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Current approach to NHS 'is simply no longer sustainable'

NHS staff coping with record A&E attendances and bed occupancy, and trusts further in deficit

Louise Prime

Tuesday, 11 September 2018

Frontline NHS staff had to cope with record A&E attendances and high bed occupancy levels in the first quarter (Q1) of this financial year, according to the latest figures from NHS Improvement, which also showed that the NHS provider sector ended the quarter even further in financial deficit than the same quarter last year. NHS Providers warned that the figures “show that our current approach is simply no longer sustainable”.

In its Quarterly performance of the NHS provider sector: quarter 1 2018/19, NHS Improvement reported that:

  • 6.23m people attended A&E in the quarter to 30th June, 3.7% more than in Q1 last year; and there were more than 1.14m emergency admissions via A&E (type 1), 6.2% more than the same period last year.
  • Despite intense operational pressure, A&E staff saw 5,602,531 patients in under four hours (the operational standard) compared with 5,427,860 in the same period last year.
  • Freeing bed capacity will improve providers’ ability to perform elective work and prepare for winter. Overall, providers made progress in reducing delayed discharges. In the quarter ending 30th June there were 274,815 acute bed days lost to patients awaiting discharge who did not need to be in an acute hospital bed – a reduction of 74,863 bed days delayed compared with Q1 last year.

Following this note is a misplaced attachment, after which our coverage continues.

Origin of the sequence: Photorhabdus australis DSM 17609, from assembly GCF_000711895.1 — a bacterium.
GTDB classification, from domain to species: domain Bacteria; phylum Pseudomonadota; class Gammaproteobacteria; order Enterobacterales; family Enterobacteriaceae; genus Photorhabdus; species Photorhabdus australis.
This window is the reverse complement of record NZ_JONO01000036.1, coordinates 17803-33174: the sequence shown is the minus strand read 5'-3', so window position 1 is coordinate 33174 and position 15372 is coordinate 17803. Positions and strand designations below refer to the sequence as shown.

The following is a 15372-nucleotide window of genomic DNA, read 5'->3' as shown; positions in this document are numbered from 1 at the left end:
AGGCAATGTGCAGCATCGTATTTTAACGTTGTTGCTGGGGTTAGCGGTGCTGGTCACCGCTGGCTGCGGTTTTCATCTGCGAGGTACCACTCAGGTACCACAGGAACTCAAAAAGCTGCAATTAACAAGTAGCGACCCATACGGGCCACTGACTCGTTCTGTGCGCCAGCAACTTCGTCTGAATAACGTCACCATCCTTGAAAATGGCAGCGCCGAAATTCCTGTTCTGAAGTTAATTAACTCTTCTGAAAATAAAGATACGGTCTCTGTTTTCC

• Results are mixed on performance standards for planned care. Providers failed in aggregate to achieve the waiting-time standard of only 1% of patients waiting over six weeks for 14 of the 15 key diagnostic tests: 26.3% waited more than six weeks (driven by an increase in waiting times for endoscopy tests). At the end of June 2018, 87.4% of patients waiting to start treatment (incomplete pathways) had been waiting no longer than 18 weeks, compared with the standard of 92%; in the same period last year the figure was 90.0%.
  • Operational pressures continue to have a material impact on NHS finances. The provider sector reported a year-to-date deficit of £814m – £22m better than planned but £78m worse than Q1 last year.
  • Providers achieved savings of £495m (2.3%) which, although “significant”, were £64m below the “ambitious plan” for cost improvement targets, and their continued focus on productivity is critical.
  • Staff vacancies are increasing and are forecast to rise more throughout the year.
  • Agency spend remains under control, but there are high levels of vacancies that are difficult to fill.
NHS Providers chief executive Chris Hopson said this morning that NHS trusts are doing all they can against rapidly increasing demand, growing workforce shortages and continuing pressure on finances – and A&E staff have treated more patients within the four-hour standard than ever before. But he warned: “However hard they run, they don’t seem able to outpace the increase in demand.”

He pointed out: “We have argued for some time that the underlying deficit in the trust sector is over £4bn, and it’s good that we now have the facts on full, open and honest display. This will enable us to have the debate that we need on how the underlying deficit should be addressed as part of the forthcoming NHS long-term plan.

“The figures also show that our current approach is simply no longer sustainable. The long-term plan will also need to set out how we transform the NHS at pace to move to a more sustainable model of providing care.

“In short, trusts are doing absolutely everything they can to provide the best possible patient care but it’s an extremely challenging environment – and that applies to the rest of the NHS and social care frontline too”.

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